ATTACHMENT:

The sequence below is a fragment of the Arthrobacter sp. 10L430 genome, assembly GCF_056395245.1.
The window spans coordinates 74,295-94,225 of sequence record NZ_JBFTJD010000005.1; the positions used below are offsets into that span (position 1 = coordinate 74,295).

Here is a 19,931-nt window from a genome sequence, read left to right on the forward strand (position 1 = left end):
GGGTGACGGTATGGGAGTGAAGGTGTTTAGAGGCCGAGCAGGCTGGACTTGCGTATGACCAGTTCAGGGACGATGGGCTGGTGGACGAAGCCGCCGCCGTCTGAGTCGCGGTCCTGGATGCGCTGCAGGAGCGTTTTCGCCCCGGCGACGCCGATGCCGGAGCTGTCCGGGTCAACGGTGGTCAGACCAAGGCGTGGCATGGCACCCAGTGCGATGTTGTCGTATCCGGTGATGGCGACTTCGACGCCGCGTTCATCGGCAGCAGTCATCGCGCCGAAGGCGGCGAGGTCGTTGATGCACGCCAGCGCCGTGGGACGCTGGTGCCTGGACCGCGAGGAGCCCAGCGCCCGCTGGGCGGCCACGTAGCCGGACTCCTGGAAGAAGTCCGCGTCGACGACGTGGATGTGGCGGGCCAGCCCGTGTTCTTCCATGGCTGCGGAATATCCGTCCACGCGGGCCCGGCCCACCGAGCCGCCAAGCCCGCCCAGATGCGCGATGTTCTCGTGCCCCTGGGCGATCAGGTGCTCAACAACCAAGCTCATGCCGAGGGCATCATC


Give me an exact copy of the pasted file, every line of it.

The sequence below is a fragment of the Arthrobacter sp. 10L430 genome, assembly GCF_056395245.1.
The window spans coordinates 74,295-94,225 of sequence record NZ_JBFTJD010000005.1; the positions used below are offsets into that span (position 1 = coordinate 74,295).

Here is a 19,931-nt window from a genome sequence, read left to right on the forward strand (position 1 = left end):
GGGTGACGGTATGGGAGTGAAGGTGTTTAGAGGCCGAGCAGGCTGGACTTGCGTATGACCAGTTCAGGGACGATGGGCTGGTGGACGAAGCCGCCGCCGTCTGAGTCGCGGTCCTGGATGCGCTGCAGGAGCGTTTTCGCCCCGGCGACGCCGATGCCGGAGCTGTCCGGGTCAACGGTGGTCAGACCAAGGCGTGGCATGGCACCCAGTGCGATGTTGTCGTATCCGGTGATGGCGACTTCGACGCCGCGTTCATCGGCAGCAGTCATCGCGCCGAAGGCGGCGAGGTCGTTGATGCACGCCAGCGCCGTGGGACGCTGGTGCCTGGACCGCGAGGAGCCCAGCGCCCGCTGGGCGGCCACGTAGCCGGACTCCTGGAAGAAGTCCGCGTCGACGACGTGGATGTGGCGGGCCAGCCCGTGTTCTTCCATGGCTGCGGAATATCCGTCCACGCGGGCCCGGCCCACCGAGCCGCCAAGCCCGCCCAGATGCGCGATGTTCTCGTGCCCCTGGGCGATCAGGTGCTCAACAACCAAGCTCATGCCGAGGGCATCATC